Yuvraj Singh is an important part of the Indian set up © Getty Images
Yuvraj Singh is an important part of the Indian set up © Getty Images

 

By Ratnakar Sadasyula

 

One thing became clear In India‘s labored victory against Ireland on Sunday: The importance of Yuvraj Singh to the team. For most of 2010, Yuvraj’s form was in a freefall mode. The fact that he also had arrogant air about himself raised a lot of questions over his attitude. With players like Suresh Raina, Virat Kohli and Yusuf Pathan making strong claims, the Crown Prince could not take his place for granted. What kept him in the ODI team, in spite of his failing batting, were his pie chuckers – gentle at best. They often fooled the batsmen into getting out. In that respect, Yuvraj is akin to Sanath Jayasurya, whose seemingly gentle and harmless deliveries often caught batsmen unawares.

 

In India’s match, against Ireland, Yuvraj scored an unbeaten 50 and guided his team to a victory from a tight 100 for four. His knock is significant for a couple of reasons: Firstly for shedding his natural flamboyance, cutting down on extravagant shots, sweeping sixes and going into a grinding mode – thrusting the ball into gaps, taking singles, waiting for the loose delivery. Secondly, for being there at the finish. That is what Yuvraj’s major role has been in recent times.

 

Reflect back to 2003 and the World Cup match against Pakistan. The same game in where Sachin Tendulkar scored that brilliant 97, which set India on course to a win. But after Tendulkar fell, it was Yuvraj who guided the team to the winning target. This was a far cry from the times when Tendulkar’s dismissal meant India’s end was in sight.

 

Reflect back, again, to the 2006 ODI series in Pakistan, where India successfully chased successfully in four consecutive matches to win 4-1. Virender Sehwag sizzled in one match, Tendulkar and Rahul Dravid played some brilliant innings, notably at Lahore, Mahendra Singh Dhoni blasted the bowlers into submission, but the common factor in all the matches was Yuvraj – staying put, rotating the strike, giving support from one end and finishing the match.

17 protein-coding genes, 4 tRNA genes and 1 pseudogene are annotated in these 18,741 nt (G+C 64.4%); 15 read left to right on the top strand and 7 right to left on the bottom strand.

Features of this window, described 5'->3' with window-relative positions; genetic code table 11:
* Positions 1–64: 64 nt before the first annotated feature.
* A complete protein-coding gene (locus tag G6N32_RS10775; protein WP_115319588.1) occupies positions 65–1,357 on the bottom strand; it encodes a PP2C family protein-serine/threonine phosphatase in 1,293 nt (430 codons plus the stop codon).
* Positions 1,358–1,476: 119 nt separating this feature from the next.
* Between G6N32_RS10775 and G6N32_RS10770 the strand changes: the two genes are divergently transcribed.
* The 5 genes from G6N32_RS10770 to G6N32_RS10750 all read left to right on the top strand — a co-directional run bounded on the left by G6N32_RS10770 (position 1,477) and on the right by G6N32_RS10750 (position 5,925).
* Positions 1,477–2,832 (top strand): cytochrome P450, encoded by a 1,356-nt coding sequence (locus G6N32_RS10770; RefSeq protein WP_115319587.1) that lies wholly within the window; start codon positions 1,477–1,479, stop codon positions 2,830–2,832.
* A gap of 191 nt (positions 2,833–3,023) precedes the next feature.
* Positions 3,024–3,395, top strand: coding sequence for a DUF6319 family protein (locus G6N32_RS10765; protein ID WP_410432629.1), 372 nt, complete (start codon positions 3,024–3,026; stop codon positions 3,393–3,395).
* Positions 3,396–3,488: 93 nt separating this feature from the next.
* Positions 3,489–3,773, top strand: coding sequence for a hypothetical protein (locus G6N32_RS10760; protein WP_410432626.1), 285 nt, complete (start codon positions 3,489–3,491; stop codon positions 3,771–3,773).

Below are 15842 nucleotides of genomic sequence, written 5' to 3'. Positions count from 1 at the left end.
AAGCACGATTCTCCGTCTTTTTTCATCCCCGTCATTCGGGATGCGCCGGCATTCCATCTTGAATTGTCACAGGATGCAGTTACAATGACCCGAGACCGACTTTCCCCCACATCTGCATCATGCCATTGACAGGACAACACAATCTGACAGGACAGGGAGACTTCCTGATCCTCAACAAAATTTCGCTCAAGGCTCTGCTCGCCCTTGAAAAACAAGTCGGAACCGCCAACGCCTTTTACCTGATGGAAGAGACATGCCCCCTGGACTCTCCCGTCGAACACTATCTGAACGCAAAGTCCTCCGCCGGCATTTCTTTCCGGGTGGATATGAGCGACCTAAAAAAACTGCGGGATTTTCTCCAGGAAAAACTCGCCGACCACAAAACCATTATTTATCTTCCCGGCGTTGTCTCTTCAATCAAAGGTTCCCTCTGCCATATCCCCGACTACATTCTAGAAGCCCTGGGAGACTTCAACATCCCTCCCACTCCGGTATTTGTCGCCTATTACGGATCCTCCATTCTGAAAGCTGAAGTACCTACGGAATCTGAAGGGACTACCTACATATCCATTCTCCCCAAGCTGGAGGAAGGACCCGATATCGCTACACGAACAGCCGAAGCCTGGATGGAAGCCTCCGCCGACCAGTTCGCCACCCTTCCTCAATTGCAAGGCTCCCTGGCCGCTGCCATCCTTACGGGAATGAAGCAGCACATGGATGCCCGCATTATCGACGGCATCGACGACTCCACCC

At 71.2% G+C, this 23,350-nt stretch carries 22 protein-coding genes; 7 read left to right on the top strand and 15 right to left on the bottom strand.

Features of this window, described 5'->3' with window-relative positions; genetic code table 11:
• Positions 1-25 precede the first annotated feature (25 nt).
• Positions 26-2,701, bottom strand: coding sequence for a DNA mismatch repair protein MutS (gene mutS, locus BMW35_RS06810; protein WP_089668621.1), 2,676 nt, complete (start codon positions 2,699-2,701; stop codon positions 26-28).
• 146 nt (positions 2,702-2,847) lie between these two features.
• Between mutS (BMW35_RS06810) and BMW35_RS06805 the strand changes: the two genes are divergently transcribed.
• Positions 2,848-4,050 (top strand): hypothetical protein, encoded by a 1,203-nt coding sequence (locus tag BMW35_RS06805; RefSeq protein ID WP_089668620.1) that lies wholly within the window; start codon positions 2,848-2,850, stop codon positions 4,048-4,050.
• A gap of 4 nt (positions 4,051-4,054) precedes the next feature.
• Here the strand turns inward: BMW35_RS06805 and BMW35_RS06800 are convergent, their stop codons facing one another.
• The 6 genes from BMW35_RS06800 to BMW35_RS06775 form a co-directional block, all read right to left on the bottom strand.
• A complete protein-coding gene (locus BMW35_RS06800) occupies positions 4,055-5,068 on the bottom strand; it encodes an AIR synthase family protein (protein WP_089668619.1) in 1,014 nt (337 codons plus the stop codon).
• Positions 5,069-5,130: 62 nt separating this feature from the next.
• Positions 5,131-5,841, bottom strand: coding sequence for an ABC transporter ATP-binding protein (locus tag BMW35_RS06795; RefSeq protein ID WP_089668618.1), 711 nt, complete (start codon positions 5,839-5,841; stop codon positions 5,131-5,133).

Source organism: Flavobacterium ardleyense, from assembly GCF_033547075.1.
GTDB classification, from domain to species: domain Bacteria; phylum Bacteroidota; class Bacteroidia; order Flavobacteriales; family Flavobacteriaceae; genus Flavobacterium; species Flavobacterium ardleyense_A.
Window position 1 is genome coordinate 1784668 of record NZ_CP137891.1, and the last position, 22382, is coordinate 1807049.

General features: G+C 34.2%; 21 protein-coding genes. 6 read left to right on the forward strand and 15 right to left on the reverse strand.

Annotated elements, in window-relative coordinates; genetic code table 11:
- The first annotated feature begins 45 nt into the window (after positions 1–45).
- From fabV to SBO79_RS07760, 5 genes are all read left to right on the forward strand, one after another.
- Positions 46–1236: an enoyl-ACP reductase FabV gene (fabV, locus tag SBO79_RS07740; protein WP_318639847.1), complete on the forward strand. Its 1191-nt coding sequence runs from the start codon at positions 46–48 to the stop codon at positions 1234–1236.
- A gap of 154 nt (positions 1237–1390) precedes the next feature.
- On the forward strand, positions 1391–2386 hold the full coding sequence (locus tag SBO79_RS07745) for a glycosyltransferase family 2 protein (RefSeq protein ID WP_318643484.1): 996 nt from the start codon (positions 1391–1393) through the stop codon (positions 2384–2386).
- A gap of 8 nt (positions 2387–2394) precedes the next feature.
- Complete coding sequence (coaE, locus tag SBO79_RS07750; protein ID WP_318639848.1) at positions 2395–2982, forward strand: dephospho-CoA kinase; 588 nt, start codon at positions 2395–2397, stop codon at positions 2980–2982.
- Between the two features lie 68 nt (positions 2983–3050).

He performed a similar role in the 2006 ODI series against England, where he again played a crucial role while chasing down targets. And, of course, nobody can forget that 2002 NatWest final against England, when he and Mohammad Kaif masterminded an epic win by chasing 300+ from a seemingly lost position.

 

The importance of Yuvraj lies in his role as a finisher, someone who keeps the ship steady and steers it to safety. And whenever India is chasing, Yuvraj’s importance becomes extremely important. One of the reasons why India lost so many close matches in the ’90s, was because of the absence of a finisher. If India had a Yuvraj in that 1999 Chennai Test, Tendulkar’s magnificent century would, in all probability, not have gone waste.

 

Yuvraj proved his worth in the 2008 Test at Chennai against England, when he played the supporting actor’s role to Tendulkar to pull off a brilliant win.

 

This is why I feel Yuvraj is an essential part of the Indian team. When he is in form, he not only can guide the team out from tense situations but also take them home. He might have not been in the best of form in recent times, but the big match tournaments are precisely his forte.

 

(Ratnakar Sadasyula is a software consultant, who is passionate about cricket, movies, music, books, tech & blogging – in no particular order. He has been blogging on movies at Seeti Maar – Diary of a Movie Lover and on life in general at Politically Incorrect. He is also a die hard Quizzer, and has his own quizzing blog at IngloriousKweezerds)